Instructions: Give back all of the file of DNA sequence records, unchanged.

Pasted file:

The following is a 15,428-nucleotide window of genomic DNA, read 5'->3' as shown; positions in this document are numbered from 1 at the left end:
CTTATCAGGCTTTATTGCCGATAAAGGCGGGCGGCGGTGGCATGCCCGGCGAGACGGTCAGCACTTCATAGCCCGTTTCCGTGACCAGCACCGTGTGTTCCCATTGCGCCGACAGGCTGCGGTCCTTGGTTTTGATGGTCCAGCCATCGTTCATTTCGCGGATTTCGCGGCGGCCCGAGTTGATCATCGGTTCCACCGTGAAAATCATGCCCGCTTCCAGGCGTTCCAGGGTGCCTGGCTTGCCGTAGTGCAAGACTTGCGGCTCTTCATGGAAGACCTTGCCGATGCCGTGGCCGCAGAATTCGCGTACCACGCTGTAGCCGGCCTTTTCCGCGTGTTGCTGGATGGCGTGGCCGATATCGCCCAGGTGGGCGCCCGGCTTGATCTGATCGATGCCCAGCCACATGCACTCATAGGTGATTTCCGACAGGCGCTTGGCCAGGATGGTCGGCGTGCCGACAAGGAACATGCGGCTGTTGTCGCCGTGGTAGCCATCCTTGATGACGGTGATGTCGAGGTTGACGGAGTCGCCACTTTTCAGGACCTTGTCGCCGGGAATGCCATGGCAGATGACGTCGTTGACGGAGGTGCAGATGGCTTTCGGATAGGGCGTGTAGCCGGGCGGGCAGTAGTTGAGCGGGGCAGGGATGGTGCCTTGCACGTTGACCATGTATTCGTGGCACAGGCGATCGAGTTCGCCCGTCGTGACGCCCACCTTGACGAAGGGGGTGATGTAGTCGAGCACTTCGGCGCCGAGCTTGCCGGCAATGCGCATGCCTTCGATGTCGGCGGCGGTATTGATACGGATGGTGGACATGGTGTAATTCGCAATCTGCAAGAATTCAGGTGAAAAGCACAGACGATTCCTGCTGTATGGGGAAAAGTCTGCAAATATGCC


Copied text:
The following is a 15,428-nucleotide window of genomic DNA, read 5'->3' as shown; positions in this document are numbered from 1 at the left end:
CTTATCAGGCTTTATTGCCGATAAAGGCGGGCGGCGGTGGCATGCCCGGCGAGACGGTCAGCACTTCATAGCCCGTTTCCGTGACCAGCACCGTGTGTTCCCATTGCGCCGACAGGCTGCGGTCCTTGGTTTTGATGGTCCAGCCATCGTTCATTTCGCGGATTTCGCGGCGGCCCGAGTTGATCATCGGTTCCACCGTGAAAATCATGCCCGCTTCCAGGCGTTCCAGGGTGCCTGGCTTGCCGTAGTGCAAGACTTGCGGCTCTTCATGGAAGACCTTGCCGATGCCGTGGCCGCAGAATTCGCGTACCACGCTGTAGCCGGCCTTTTCCGCGTGTTGCTGGATGGCGTGGCCGATATCGCCCAGGTGGGCGCCCGGCTTGATCTGATCGATGCCCAGCCACATGCACTCATAGGTGATTTCCGACAGGCGCTTGGCCAGGATGGTCGGCGTGCCGACAAGGAACATGCGGCTGTTGTCGCCGTGGTAGCCATCCTTGATGACGGTGATGTCGAGGTTGACGGAGTCGCCACTTTTCAGGACCTTGTCGCCGGGAATGCCATGGCAGATGACGTCGTTGACGGAGGTGCAGATGGCTTTCGGATAGGGCGTGTAGCCGGGCGGGCAGTAGTTGAGCGGGGCAGGGATGGTGCCTTGCACGTTGACCATGTATTCGTGGCACAGGCGATCGAGTTCGCCCGTCGTGACGCCCACCTTGACGAAGGGGGTGATGTAGTCGAGCACTTCGGCGCCGAGCTTGCCGGCAATGCGCATGCCTTCGATGTCGGCGGCGGTATTGATACGGATGGTGGACATGGTGTAATTCGCAATCTGCAAGAATTCAGGTGAAAAGCACAGACGATTCCTGCTGTATGGGGAAAAGTCTGCAAATATGCC